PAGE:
Las Vegas parent fights to send son to school with listening device after abuse case
LAS VEGAS, Nev. – A Las Vegas father wants his son – who has autism – to wear a device that can track his whereabouts and listen to him at school after his former teacher was charged with felony child abuse last year.
Josh Wahrer, father of J.J. Wahrer, said he wants to have a better idea of what his son is facing at school and inside his classroom since his condition prevents him from speaking.
“There is no transparency with the school district that we’ve seen,” Wahrer said.
“We’ve been promised transparency,” he added.
Wahrer and the Clark County School District finished a 2-day hearing Wednesday regarding whether J.J. can be sent to school with the device.
The request comes after J.J.’s former teacher Melody Carter at Harmon Elementary was charged with felony child abuse for allegedly hitting J.J. with a wooden pointer in front of a teacher aide last summer.
“When stuff happens at school, we don’t get reports,” Wahrer said.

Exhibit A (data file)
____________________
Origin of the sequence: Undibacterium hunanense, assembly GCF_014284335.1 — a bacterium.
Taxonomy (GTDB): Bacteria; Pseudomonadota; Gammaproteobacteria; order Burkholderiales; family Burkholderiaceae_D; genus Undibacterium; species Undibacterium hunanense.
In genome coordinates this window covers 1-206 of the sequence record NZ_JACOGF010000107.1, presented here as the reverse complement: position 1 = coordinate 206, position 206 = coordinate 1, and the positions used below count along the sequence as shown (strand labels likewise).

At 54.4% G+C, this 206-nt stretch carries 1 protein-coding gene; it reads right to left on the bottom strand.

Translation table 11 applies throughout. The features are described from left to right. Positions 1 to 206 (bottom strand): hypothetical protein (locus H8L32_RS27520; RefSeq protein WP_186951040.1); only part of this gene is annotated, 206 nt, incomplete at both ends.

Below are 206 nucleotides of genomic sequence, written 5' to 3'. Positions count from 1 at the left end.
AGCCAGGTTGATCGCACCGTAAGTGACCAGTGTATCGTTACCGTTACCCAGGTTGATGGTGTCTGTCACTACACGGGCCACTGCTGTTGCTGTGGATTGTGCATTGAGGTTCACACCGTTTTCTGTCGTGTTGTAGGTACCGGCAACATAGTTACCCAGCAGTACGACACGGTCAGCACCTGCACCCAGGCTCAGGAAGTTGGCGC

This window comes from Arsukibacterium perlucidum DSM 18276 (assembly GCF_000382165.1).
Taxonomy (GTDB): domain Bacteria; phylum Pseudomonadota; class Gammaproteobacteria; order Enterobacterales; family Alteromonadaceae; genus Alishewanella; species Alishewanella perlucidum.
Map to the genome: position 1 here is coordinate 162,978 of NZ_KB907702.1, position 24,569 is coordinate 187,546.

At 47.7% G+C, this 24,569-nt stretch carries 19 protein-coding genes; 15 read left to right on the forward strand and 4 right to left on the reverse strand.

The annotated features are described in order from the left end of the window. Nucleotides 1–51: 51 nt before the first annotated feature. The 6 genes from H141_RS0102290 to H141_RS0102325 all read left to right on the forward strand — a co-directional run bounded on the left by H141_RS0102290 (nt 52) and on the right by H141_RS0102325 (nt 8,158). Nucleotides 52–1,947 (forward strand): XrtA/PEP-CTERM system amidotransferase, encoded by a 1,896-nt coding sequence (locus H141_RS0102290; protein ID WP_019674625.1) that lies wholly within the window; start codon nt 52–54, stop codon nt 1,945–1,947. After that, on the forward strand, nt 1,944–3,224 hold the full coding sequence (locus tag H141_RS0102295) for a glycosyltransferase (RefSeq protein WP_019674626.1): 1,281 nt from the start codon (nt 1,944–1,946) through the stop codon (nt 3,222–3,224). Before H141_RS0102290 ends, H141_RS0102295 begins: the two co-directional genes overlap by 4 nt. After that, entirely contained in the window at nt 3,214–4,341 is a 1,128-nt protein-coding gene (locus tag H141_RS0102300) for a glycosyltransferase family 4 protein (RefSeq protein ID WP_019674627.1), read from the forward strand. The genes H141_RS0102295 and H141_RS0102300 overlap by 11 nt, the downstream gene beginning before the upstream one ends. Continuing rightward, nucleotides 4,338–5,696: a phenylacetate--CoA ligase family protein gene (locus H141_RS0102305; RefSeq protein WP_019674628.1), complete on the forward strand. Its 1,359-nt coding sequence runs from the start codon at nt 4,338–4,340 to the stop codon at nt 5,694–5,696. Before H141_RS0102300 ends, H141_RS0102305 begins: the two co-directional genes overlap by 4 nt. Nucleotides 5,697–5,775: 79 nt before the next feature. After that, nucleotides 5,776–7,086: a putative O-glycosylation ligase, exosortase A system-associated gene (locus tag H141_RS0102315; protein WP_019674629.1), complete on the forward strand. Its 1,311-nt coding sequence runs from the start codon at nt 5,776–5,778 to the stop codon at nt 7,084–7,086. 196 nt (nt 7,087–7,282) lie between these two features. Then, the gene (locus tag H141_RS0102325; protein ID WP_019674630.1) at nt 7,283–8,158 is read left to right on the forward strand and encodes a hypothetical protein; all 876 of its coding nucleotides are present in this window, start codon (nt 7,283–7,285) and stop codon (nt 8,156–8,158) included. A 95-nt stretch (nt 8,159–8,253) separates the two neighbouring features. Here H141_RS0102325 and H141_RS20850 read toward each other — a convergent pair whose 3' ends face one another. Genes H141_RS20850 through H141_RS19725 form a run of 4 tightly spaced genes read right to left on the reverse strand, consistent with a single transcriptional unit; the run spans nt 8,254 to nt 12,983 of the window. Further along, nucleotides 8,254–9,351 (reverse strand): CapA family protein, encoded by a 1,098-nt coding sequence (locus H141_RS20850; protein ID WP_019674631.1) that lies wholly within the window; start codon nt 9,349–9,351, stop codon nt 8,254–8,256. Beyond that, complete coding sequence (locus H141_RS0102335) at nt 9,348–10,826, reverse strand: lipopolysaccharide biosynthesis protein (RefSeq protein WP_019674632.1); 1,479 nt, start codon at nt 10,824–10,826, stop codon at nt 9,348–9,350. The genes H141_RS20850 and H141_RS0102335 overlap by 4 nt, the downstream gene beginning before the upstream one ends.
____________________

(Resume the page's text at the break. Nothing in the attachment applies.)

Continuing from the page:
“During this process, we found out about incidents that we didn’t know about,” he added.
Wahrer said J.J. has suffered lingering effects from the abuse he experienced and he has escaped from his school more than once.
“That is our big fear is that he’s going to get out of the classroom, he is going to get outside school grounds and potentially get hit by a car or someone is going to take him,” Wahrer said.
The Wahrers said they would get peace of mind if they sent J.J. to school with a device called AngelSense which has been opposed by the Clark County School District.
“The big concern for them is privacy,” Wahrer said.
“They believe there are conversations that happen throughout the day that my son might be around,” he added.
Wahrer said an independent hearing master will make a final decision April 22 regarding whether J.J. can wear the device.
Wahrer said in addition to the device, he would like compensatory education for J.J. since the abuse case has set him back, and additional training for staff who have contact with special needs students.